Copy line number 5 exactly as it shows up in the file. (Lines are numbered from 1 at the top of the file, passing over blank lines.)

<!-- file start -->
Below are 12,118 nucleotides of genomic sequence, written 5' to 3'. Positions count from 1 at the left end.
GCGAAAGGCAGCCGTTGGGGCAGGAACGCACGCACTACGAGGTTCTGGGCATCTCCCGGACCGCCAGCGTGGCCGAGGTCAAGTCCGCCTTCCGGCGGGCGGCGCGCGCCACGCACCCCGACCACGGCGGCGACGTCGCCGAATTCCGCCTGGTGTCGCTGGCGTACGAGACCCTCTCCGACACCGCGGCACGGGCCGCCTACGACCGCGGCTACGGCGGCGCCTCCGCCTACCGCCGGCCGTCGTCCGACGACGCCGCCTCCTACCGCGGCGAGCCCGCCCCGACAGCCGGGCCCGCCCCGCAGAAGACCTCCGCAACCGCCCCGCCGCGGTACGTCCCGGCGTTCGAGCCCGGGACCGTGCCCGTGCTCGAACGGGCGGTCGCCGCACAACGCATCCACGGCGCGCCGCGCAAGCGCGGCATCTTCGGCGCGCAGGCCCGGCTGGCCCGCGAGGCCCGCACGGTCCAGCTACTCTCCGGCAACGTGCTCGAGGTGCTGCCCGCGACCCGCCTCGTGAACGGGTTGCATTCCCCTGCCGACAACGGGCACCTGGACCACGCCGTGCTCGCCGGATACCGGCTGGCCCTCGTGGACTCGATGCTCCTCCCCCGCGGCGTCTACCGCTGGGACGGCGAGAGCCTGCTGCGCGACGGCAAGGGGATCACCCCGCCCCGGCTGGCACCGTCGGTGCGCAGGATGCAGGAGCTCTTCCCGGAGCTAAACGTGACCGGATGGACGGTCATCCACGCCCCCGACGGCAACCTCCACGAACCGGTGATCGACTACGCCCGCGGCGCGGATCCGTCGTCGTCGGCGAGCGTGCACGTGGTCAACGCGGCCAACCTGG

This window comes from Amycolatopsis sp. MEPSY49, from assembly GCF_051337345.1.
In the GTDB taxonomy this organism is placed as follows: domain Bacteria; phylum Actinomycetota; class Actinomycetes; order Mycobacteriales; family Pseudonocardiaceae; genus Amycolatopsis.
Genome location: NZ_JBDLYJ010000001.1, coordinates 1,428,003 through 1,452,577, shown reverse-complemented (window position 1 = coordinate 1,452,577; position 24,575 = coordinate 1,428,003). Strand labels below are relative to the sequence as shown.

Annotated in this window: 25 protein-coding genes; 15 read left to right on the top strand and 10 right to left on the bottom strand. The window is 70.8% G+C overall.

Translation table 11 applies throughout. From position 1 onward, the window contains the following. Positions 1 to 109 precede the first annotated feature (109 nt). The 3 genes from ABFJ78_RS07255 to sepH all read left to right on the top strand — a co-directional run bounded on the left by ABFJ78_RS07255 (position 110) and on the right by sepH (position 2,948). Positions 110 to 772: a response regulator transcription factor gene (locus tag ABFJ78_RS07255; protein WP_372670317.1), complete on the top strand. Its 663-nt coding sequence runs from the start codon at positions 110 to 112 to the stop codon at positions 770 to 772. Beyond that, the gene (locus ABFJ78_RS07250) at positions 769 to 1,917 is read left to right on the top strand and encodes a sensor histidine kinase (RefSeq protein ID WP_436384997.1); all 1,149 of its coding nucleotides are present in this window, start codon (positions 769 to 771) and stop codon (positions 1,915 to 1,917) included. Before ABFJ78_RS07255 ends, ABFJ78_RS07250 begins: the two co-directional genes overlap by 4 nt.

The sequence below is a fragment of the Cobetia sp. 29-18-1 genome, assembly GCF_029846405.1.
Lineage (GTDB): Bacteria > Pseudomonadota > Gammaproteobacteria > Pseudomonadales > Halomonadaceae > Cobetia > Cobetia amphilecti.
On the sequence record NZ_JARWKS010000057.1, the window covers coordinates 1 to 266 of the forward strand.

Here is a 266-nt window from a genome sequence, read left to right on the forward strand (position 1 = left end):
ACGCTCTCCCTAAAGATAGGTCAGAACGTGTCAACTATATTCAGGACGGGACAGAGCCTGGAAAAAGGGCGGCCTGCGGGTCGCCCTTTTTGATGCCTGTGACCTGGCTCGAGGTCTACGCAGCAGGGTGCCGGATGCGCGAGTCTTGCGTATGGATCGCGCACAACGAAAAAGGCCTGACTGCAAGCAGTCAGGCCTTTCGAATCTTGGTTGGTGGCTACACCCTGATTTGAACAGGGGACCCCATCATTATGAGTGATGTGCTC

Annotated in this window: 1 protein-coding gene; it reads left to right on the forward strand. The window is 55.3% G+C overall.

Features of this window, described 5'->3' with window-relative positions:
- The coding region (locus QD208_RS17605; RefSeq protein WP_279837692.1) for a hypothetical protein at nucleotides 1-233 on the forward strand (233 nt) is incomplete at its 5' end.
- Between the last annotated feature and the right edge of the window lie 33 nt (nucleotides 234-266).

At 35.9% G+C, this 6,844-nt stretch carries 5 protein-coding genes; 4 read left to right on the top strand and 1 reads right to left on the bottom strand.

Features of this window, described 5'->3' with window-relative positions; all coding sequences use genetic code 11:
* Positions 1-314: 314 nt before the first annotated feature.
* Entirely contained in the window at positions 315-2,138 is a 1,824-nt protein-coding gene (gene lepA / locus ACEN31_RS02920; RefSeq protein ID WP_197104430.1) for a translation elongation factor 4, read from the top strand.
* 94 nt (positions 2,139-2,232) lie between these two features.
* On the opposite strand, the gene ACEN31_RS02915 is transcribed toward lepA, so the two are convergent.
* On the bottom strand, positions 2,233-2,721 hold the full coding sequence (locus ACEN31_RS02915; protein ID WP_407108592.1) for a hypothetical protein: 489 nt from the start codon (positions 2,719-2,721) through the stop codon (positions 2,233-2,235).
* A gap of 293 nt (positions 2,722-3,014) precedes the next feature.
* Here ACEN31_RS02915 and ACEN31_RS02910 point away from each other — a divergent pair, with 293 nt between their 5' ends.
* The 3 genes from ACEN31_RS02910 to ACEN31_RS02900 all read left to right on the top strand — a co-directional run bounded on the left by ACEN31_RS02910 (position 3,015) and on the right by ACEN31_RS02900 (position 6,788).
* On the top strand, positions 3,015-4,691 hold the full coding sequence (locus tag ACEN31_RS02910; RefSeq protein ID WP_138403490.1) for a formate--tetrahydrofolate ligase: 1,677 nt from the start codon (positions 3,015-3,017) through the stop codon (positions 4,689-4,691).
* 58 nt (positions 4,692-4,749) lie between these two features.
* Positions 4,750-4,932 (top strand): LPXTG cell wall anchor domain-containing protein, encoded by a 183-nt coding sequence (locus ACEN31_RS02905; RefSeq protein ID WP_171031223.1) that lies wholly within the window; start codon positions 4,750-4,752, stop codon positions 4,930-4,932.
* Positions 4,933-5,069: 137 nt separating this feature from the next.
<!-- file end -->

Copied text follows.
Genome location: NZ_JBDLYJ010000001.1, coordinates 1,428,003 through 1,452,577, shown reverse-complemented (window position 1 = coordinate 1,452,577; position 24,575 = coordinate 1,428,003). Strand labels below are relative to the sequence as shown.